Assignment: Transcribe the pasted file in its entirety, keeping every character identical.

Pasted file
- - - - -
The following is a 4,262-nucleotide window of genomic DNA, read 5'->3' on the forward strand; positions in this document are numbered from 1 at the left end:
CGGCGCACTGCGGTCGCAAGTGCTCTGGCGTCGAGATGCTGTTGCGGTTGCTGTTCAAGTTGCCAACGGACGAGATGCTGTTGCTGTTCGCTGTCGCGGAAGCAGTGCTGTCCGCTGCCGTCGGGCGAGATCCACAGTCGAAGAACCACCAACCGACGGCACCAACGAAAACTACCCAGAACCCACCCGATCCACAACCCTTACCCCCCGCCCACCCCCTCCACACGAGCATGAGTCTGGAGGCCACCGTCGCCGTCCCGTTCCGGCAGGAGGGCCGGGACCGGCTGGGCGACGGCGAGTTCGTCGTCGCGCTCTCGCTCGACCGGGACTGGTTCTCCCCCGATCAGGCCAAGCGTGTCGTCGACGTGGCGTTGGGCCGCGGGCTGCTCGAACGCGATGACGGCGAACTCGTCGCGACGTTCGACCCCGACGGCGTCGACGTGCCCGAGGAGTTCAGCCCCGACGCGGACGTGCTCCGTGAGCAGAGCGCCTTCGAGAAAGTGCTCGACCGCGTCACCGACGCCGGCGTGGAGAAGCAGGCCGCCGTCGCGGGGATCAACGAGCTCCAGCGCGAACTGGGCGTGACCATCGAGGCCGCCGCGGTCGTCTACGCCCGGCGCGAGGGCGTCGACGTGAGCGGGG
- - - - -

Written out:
The following is a 4,262-nucleotide window of genomic DNA, read 5'->3' on the forward strand; positions in this document are numbered from 1 at the left end:
CGGCGCACTGCGGTCGCAAGTGCTCTGGCGTCGAGATGCTGTTGCGGTTGCTGTTCAAGTTGCCAACGGACGAGATGCTGTTGCTGTTCGCTGTCGCGGAAGCAGTGCTGTCCGCTGCCGTCGGGCGAGATCCACAGTCGAAGAACCACCAACCGACGGCACCAACGAAAACTACCCAGAACCCACCCGATCCACAACCCTTACCCCCCGCCCACCCCCTCCACACGAGCATGAGTCTGGAGGCCACCGTCGCCGTCCCGTTCCGGCAGGAGGGCCGGGACCGGCTGGGCGACGGCGAGTTCGTCGTCGCGCTCTCGCTCGACCGGGACTGGTTCTCCCCCGATCAGGCCAAGCGTGTCGTCGACGTGGCGTTGGGCCGCGGGCTGCTCGAACGCGATGACGGCGAACTCGTCGCGACGTTCGACCCCGACGGCGTCGACGTGCCCGAGGAGTTCAGCCCCGACGCGGACGTGCTCCGTGAGCAGAGCGCCTTCGAGAAAGTGCTCGACCGCGTCACCGACGCCGGCGTGGAGAAGCAGGCCGCCGTCGCGGGGATCAACGAGCTCCAGCGCGAACTGGGCGTGACCATCGAGGCCGCCGCGGTCGTCTACGCCCGGCGCGAGGGCGTCGACGTGAGCGGGG